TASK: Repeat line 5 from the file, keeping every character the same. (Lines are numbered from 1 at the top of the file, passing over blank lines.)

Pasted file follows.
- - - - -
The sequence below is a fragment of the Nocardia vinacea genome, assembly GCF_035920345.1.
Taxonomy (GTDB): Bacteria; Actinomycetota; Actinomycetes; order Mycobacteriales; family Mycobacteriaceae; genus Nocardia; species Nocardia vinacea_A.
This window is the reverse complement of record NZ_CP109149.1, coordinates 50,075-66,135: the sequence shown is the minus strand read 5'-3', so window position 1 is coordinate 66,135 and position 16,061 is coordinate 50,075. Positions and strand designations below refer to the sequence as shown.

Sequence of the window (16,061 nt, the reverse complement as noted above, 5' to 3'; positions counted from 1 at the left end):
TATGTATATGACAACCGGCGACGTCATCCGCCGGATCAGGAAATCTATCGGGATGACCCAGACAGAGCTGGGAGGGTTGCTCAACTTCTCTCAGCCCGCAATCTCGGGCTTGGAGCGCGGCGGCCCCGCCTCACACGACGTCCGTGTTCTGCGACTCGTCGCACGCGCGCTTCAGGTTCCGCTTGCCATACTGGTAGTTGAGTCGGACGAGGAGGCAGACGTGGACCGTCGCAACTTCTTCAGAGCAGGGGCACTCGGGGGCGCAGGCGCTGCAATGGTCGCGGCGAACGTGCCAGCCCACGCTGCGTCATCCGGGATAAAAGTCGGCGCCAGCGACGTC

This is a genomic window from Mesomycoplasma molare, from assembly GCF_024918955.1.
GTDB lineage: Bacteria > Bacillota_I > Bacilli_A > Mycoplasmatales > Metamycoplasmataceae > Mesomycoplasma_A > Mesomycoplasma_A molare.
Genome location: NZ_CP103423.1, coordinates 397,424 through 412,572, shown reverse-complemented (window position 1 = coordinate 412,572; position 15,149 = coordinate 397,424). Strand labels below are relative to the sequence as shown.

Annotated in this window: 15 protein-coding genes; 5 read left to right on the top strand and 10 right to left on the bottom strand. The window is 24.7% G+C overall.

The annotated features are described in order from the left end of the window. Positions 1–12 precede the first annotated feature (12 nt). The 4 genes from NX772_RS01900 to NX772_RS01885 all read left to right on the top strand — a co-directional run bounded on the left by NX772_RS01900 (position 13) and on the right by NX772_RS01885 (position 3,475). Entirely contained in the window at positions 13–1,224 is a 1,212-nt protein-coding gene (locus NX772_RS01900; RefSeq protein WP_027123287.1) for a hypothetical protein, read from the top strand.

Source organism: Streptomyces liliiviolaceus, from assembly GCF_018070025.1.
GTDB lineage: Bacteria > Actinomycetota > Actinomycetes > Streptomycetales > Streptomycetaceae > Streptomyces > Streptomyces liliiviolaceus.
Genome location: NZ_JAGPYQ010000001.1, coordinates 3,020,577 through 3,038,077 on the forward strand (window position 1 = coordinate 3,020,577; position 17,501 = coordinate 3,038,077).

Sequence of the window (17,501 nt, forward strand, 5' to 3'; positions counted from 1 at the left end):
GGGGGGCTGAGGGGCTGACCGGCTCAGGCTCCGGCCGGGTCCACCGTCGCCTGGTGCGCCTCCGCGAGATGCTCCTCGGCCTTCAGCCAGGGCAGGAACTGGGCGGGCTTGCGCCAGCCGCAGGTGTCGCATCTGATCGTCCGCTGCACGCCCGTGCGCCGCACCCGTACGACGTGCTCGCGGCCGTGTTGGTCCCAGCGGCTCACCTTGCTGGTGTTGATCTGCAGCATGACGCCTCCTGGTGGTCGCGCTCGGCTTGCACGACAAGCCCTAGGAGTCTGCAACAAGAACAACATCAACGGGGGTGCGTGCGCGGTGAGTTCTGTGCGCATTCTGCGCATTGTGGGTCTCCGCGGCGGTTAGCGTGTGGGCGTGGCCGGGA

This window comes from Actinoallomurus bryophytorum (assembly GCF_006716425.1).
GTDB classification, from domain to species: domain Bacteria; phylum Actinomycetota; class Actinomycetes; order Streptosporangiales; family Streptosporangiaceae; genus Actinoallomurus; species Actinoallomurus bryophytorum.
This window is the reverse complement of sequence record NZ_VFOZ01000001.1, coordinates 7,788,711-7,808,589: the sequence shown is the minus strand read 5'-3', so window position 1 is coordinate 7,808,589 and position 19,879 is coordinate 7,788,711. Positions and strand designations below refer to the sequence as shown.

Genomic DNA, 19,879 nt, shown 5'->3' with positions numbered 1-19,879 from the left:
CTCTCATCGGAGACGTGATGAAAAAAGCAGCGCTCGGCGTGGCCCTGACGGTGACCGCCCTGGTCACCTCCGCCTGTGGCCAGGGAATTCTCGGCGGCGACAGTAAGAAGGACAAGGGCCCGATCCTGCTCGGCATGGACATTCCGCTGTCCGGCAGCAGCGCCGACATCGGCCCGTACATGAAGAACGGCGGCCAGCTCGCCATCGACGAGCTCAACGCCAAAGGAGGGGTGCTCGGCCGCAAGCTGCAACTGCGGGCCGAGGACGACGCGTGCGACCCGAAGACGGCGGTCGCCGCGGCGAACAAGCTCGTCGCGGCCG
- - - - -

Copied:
TATGTATATGACAACCGGCGACGTCATCCGCCGGATCAGGAAATCTATCGGGATGACCCAGACAGAGCTGGGAGGGTTGCTCAACTTCTCTCAGCCCGCAATCTCGGGCTTGGAGCGCGGCGGCCCCGCCTCACACGACGTCCGTGTTCTGCGACTCGTCGCACGCGCGCTTCAGGTTCCGCTTGCCATACTGGTAGTTGAGTCGGACGAGGAGGCAGACGTGGACCGTCGCAACTTCTTCAGAGCAGGGGCACTCGGGGGCGCAGGCGCTGCAATGGTCGCGGCGAACGTGCCAGCCCACGCTGCGTCATCCGGGATAAAAGTCGGCGCCAGCGACGTC